Update from the COMISS Network Forum

Report from the January COMISS Network Forum in Arlingon, VA

COMISS is a network of professional organizations concerning chaplaincy. It includes professional chaplain organizations, chaplain certifying organizations and organizations that train chaplains. COMISS is the sponsor of the annual pastoral care week, which occurs in October of every year. It also has a commission that acreditates training organizations/sites.

Report from the January COMISS Network Forum in Arlingon, VA

COMISS is a network of professional organizations concerning chaplaincy. It includes professional chaplain organizations, chaplain certifying organizations and organizations that train chaplains. COMISS is the sponsor of the annual pastoral care week, which occurs in October of every year. It also has a commission that acreditates training organizations/sites.

AAIDD has been a member of the COMISS network through dues paid by the Religion and Spirituality Division. This year The Rev. Rosemarie Newberry attended as our representative. There are several benefits to being active and participating in COMISS. First, it is the one place where the profession of chaplaincy is discussed, no matter what the specialty. Chaplains with the specialty of developmental disabilities should and need to be at the table. Also, many chaplains forget that people with disabilities need and have the right to chaplain care. Being at the table keeps that discussion on disabilities alive. The work from The Rev. Bill Gaventa has opened the door of acceptance of being at the table. Thank you, Bill.

The current concern is regarding the start up of our certifying process for chaplains with a specialty in developmental disabilities. We can learn and model from the other certifying organizations. The major certifying organization is through the Board of Certified Chaplains. The rigor of the BCC process is daunting and should be an independent of accrediting a specialty. They admit that they do not have enough people on their board of examiners to support specialties. They are certifying generalists and not specialists. It is something that they are concerned about and scratch their heads on. There are professional organizations for mental health and pediatric specialties. And the Veteran Affairs Chaplains are starting to develop specialties in PTSD and traumatic brain injury.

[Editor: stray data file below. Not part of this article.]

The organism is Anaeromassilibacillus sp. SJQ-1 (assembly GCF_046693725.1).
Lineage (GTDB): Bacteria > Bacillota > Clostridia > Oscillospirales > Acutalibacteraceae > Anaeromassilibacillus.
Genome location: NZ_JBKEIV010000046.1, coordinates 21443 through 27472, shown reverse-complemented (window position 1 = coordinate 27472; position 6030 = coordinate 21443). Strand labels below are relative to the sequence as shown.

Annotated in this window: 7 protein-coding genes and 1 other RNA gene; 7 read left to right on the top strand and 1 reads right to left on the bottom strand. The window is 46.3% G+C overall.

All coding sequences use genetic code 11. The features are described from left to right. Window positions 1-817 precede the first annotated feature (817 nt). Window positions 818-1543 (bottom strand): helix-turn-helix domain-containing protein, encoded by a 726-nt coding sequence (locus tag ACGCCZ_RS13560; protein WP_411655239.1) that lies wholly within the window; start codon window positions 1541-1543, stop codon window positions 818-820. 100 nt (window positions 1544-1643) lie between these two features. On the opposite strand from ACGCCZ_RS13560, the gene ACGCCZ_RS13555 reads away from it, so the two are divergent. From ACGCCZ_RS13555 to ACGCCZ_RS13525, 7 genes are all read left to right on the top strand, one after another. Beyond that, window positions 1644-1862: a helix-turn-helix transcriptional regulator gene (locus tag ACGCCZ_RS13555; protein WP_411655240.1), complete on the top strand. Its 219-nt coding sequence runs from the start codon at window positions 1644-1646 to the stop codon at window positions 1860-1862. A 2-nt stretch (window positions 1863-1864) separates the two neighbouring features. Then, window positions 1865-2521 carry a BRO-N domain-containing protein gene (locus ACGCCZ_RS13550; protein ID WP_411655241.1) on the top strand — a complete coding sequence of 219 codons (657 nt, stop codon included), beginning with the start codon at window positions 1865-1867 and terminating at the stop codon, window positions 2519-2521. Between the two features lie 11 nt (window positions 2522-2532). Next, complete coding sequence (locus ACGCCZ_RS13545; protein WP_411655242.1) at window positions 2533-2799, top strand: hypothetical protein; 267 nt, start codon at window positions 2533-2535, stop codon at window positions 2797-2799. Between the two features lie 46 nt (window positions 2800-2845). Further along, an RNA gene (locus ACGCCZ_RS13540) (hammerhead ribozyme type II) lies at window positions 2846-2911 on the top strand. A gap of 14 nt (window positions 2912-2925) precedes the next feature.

The profession of chaplaincy recognizes that there are many specialties for chaplaincy; beyond military and hospital, which are the two largest groups. It is still evolving as generalist organizations consider or abandon specialty certifications. For the careers of chaplains, certification is an important item to put on their resume. Employers and some church organizations are looking to differentiate chaplains. Certification does that. And specialty is needed as well as general certification.

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